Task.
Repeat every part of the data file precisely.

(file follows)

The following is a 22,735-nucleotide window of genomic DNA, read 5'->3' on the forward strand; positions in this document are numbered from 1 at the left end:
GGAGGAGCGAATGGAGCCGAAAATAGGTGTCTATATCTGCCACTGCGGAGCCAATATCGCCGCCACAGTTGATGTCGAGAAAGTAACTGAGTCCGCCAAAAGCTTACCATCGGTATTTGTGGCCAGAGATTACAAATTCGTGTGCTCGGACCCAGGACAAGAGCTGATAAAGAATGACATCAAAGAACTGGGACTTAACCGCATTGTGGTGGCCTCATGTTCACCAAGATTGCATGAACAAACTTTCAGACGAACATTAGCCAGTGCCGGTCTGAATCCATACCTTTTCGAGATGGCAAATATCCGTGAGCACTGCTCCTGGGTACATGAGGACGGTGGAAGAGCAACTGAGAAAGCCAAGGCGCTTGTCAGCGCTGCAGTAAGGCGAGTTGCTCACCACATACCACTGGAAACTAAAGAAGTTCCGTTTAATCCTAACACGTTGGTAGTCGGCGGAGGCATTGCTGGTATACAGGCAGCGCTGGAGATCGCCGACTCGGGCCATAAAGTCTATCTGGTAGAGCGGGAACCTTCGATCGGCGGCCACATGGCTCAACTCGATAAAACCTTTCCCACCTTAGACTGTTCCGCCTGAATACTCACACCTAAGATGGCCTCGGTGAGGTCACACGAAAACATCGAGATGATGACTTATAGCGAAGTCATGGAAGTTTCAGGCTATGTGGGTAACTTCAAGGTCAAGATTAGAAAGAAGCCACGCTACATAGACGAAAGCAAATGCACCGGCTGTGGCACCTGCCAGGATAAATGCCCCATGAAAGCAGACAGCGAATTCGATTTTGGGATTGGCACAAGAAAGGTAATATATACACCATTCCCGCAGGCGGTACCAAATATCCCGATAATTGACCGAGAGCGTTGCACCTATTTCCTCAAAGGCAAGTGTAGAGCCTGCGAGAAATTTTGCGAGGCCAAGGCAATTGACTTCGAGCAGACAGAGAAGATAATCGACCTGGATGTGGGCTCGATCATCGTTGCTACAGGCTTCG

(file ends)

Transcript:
The following is a 22,735-nucleotide window of genomic DNA, read 5'->3' on the forward strand; positions in this document are numbered from 1 at the left end:
GGAGGAGCGAATGGAGCCGAAAATAGGTGTCTATATCTGCCACTGCGGAGCCAATATCGCCGCCACAGTTGATGTCGAGAAAGTAACTGAGTCCGCCAAAAGCTTACCATCGGTATTTGTGGCCAGAGATTACAAATTCGTGTGCTCGGACCCAGGACAAGAGCTGATAAAGAATGACATCAAAGAACTGGGACTTAACCGCATTGTGGTGGCCTCATGTTCACCAAGATTGCATGAACAAACTTTCAGACGAACATTAGCCAGTGCCGGTCTGAATCCATACCTTTTCGAGATGGCAAATATCCGTGAGCACTGCTCCTGGGTACATGAGGACGGTGGAAGAGCAACTGAGAAAGCCAAGGCGCTTGTCAGCGCTGCAGTAAGGCGAGTTGCTCACCACATACCACTGGAAACTAAAGAAGTTCCGTTTAATCCTAACACGTTGGTAGTCGGCGGAGGCATTGCTGGTATACAGGCAGCGCTGGAGATCGCCGACTCGGGCCATAAAGTCTATCTGGTAGAGCGGGAACCTTCGATCGGCGGCCACATGGCTCAACTCGATAAAACCTTTCCCACCTTAGACTGTTCCGCCTGAATACTCACACCTAAGATGGCCTCGGTGAGGTCACACGAAAACATCGAGATGATGACTTATAGCGAAGTCATGGAAGTTTCAGGCTATGTGGGTAACTTCAAGGTCAAGATTAGAAAGAAGCCACGCTACATAGACGAAAGCAAATGCACCGGCTGTGGCACCTGCCAGGATAAATGCCCCATGAAAGCAGACAGCGAATTCGATTTTGGGATTGGCACAAGAAAGGTAATATATACACCATTCCCGCAGGCGGTACCAAATATCCCGATAATTGACCGAGAGCGTTGCACCTATTTCCTCAAAGGCAAGTGTAGAGCCTGCGAGAAATTTTGCGAGGCCAAGGCAATTGACTTCGAGCAGACAGAGAAGATAATCGACCTGGATGTGGGCTCGATCATCGTTGCTACAGGCTTCG